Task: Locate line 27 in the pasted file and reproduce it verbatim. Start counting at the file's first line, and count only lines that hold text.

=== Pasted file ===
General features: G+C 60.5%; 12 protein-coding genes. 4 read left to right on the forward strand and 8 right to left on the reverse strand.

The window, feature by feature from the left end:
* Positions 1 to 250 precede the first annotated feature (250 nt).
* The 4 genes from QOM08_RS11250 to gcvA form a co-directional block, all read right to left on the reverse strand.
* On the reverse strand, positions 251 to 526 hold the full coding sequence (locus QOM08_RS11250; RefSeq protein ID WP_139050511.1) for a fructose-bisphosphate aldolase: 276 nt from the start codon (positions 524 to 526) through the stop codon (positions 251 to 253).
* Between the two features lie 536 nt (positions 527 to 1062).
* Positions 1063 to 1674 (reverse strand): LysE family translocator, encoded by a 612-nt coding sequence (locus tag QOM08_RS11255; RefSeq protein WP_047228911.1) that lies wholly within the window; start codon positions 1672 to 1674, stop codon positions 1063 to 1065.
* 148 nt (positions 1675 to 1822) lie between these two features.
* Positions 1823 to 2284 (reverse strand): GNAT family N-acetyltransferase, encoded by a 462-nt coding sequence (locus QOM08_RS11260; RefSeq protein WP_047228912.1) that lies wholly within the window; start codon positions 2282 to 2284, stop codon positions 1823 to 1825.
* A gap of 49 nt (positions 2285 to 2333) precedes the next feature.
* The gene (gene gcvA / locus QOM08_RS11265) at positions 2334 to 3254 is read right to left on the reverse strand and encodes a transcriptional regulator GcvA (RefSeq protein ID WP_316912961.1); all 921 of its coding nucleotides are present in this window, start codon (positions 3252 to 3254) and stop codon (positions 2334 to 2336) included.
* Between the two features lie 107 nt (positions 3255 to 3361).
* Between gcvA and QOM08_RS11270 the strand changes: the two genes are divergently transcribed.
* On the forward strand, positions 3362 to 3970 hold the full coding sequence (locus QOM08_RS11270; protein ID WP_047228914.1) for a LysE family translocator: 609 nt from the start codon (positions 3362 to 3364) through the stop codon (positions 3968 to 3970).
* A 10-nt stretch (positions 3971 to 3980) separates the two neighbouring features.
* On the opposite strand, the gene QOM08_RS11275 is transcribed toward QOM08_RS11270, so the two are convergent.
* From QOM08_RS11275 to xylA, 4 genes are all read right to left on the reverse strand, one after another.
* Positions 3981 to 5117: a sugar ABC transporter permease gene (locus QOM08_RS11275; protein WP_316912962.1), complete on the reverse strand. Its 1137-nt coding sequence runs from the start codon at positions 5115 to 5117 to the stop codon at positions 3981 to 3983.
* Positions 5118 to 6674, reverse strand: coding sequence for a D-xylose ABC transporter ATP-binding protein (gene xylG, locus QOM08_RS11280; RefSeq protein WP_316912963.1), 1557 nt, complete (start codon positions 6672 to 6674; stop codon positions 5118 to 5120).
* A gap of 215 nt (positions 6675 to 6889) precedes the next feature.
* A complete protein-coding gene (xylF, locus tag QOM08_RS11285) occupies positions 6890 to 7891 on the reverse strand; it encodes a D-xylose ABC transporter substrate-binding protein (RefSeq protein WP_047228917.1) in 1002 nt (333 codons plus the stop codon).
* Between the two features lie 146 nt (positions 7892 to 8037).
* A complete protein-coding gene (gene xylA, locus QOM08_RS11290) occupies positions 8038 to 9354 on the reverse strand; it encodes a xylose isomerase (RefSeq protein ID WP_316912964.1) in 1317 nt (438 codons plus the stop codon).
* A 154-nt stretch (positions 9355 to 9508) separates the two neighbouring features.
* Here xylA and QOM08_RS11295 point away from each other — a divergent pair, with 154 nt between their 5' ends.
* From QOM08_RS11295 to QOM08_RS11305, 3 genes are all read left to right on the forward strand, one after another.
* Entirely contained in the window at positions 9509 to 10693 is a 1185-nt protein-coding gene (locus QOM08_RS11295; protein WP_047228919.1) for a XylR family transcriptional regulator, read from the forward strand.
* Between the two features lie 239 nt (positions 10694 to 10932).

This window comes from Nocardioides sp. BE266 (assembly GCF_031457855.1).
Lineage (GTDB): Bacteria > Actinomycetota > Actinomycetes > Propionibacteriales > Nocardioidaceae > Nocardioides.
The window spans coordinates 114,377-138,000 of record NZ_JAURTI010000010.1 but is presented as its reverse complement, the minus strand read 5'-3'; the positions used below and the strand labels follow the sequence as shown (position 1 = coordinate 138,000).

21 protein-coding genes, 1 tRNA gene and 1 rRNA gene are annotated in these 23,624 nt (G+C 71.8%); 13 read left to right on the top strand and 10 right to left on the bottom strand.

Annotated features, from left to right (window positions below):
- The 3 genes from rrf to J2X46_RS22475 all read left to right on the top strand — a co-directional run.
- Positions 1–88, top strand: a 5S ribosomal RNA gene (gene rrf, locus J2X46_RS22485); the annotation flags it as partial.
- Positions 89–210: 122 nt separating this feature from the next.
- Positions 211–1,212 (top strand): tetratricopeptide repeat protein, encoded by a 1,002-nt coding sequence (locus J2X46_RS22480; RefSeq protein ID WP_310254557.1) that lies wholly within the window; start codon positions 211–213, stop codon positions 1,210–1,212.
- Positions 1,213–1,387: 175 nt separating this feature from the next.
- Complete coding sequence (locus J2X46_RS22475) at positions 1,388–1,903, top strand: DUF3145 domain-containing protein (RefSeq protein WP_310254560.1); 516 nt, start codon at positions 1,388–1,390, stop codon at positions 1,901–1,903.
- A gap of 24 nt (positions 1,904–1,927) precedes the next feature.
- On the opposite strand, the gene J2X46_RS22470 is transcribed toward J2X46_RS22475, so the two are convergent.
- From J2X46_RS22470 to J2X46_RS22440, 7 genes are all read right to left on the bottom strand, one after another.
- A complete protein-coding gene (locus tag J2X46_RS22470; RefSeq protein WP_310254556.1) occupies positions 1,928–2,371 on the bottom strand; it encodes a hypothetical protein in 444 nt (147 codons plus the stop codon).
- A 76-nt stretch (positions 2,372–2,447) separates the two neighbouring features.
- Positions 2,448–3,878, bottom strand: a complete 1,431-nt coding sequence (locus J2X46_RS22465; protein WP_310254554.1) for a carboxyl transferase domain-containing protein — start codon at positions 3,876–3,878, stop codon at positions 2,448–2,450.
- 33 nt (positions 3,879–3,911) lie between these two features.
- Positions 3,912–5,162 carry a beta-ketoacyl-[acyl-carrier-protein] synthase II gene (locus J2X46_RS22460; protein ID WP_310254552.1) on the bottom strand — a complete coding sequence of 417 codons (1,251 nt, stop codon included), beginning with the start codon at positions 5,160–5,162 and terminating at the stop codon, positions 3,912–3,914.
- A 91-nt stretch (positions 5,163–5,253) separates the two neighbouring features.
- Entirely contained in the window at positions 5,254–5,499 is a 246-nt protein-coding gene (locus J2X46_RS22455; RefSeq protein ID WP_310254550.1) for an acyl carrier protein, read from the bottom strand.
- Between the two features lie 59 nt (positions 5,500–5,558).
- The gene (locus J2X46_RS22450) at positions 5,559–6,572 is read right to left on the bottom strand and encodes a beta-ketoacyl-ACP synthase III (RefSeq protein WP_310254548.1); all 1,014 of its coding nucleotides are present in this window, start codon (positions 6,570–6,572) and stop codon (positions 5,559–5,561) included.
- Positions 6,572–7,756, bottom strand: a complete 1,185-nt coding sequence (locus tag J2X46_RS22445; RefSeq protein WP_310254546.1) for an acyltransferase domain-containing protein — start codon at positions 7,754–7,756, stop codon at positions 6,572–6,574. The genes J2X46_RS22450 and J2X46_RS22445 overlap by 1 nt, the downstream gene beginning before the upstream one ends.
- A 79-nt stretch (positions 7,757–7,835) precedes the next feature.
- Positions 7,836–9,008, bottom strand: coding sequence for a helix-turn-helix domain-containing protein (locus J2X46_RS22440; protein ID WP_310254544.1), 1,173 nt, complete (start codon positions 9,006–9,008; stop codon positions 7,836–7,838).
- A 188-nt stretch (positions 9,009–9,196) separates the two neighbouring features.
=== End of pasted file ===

* Entirely contained in the window at positions 9509 to 10693 is a 1185-nt protein-coding gene (locus QOM08_RS11295; protein WP_047228919.1) for a XylR family transcriptional regulator, read from the forward strand.